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Ad-Supported Free Books Arrive
by
Posted On February 13, 2006
Perhaps information really does want to be free. Citing the desire to create new revenue streams for authors, mega-publisher HarperCollins (http://www.harpercollins.com) has announced the first free Web-based, ad-supported, full-text business book. Go It Alone! The Secret to Building a Successful Business on Your Own by Bruce Judson is now available on the author's Web site (http://www.BruceJudson.com), where an affiliate link to Amazon, not the publisher, can also be found. Not only can the book be read at the site, but it can also be searched. HarperCollins Publishers is calling the project a test of a new business model. Some self-published authors also offer ad-supported books online, but HarperCollins' move is the first by a major publisher.

For now, the project is limited to the one book, with publisher and author sharing the advertising revenue. The author's contract was specially amended to accommodate the arrangement. Company spokesperson Erin Crum said: "We are exploring how online advertising programs can add value for publishers and authors. The results will be measured by the income generated through ads, number of page views and visitors to the site, and by sales of books from the site. If successful, this kind of digital product might be a new format that supplements the paperback edition."  

In December 2005, HarperCollins announced that, in order to control its own assets, it would work to create a digital warehouse for its books as a basis for offering content to consumers in new ways with a variety of partners. That its first partner is one of its own authors says much about the company's intention to live up to its own PR. Author Bruce Judson is, appropriately, an expert in Internet marketing and contextual advertising, a senior faculty fellow at the Yale School of Management, and a successful, award-winning entrepreneur. His book was published in hardcover in 2004 and was named one of the best business books of the year by Library Journal. The paperback was recently released.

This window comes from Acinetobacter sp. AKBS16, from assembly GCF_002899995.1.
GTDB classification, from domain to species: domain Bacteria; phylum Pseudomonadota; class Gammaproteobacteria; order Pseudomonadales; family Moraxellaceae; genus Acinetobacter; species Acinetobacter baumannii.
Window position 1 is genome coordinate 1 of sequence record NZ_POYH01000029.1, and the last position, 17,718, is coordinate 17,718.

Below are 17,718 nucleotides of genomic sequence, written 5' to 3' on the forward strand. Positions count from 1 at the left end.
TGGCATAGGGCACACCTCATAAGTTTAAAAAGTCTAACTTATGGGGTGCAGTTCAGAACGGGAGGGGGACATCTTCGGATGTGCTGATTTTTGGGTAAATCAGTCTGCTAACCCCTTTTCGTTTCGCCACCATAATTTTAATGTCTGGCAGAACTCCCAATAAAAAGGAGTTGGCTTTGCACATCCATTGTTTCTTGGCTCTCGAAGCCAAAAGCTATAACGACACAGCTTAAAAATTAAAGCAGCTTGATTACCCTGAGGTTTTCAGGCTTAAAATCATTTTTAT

HarperCollins has previously indicated the desire to control its own digital assets rather than let others scan and store them. (Until now, the company has sent its books to others for digitizing, such as Amazon, which produces Search Inside the Book pages for its online bookstore.) Nevertheless, Go It Alone! is hosted not on HarperCollins' servers but on the author's, which are under the control of a Web site company. The company says that they will evaluate where future free books should be served from on a case-by-case basis.

As Web users have embraced the idea that "information wants to be free" and have resisted paying for digital content, businesses and even individuals with Web sites have increasingly migrated to the ad-supported model. But not book publishers. A few specialized publishers and aggregators, such as technical book publisher O'Reilly and business book aggregator Books 24x7, have been offering digital books on a subscription basis. Publishers of consumer books, however, fear that putting their books online will expose them to piracy and have enlisted their trade organization, the Association of American Publishers (AAP), to sue search company Google to prevent that from happening.

On Judson's site, the book, displayed in HTML rather than as a PDF, is flanked by clickable Yahoo! text ads. Because the content of these contextual ads reflects that of the page on which they appear, some of them may not be attractive to readers. For example, in Chapter 9, "Lessons from Some Inventive Companies," ads for medical devices, blood glucose test strips, and similar medical supplies appear because the author presents a test case involving a medical device company. However, Chapter 8, "Managing Extreme Outsourcing," presents ads sponsored by companies offering outsourcing services.

The navigation is unsophisticated. There is a clickable table of contents, but one can only scroll forward and back in a chapter one page at a time and there is no way to get back to the table of contents directly. Each page includes just a couple hundred words, so it's not easy to print the whole book. There is an index, but it isn't clickable.

Even though Google has popularized contextual ads on the Web, many books displayed through Google Book Search are not surrounded by ads. There are, however, links to stores where the books can be purchased. Where ads appear on Google, publishers share in the revenue, although exact proportions and amounts are kept secret. It is not yet known whether Microsoft's pending MSN Book Search will include ads. Some authors have been up in arms about the idea that others may make money from their works. The Authors Guild, which represents 8,000 writers, is suing Google to stop the giant from digitizing copyrighted books held in major libraries without explicit permission from rights holders.

Ad-supported digital books spark the same fears in publishers and authors as other types of digital content. If they are pirated and widely distributed without the ads, revenue will be lost. Go It Alone! is unlikely to meet this fate because of its odd formatting, which will discourage copying. Yet it is difficult to see whether this one experiment will yield results that can be extrapolated widely.


Paula Berinstein is publishing trends columnist for Searcher and producer/host of the podcast The Writing Show.

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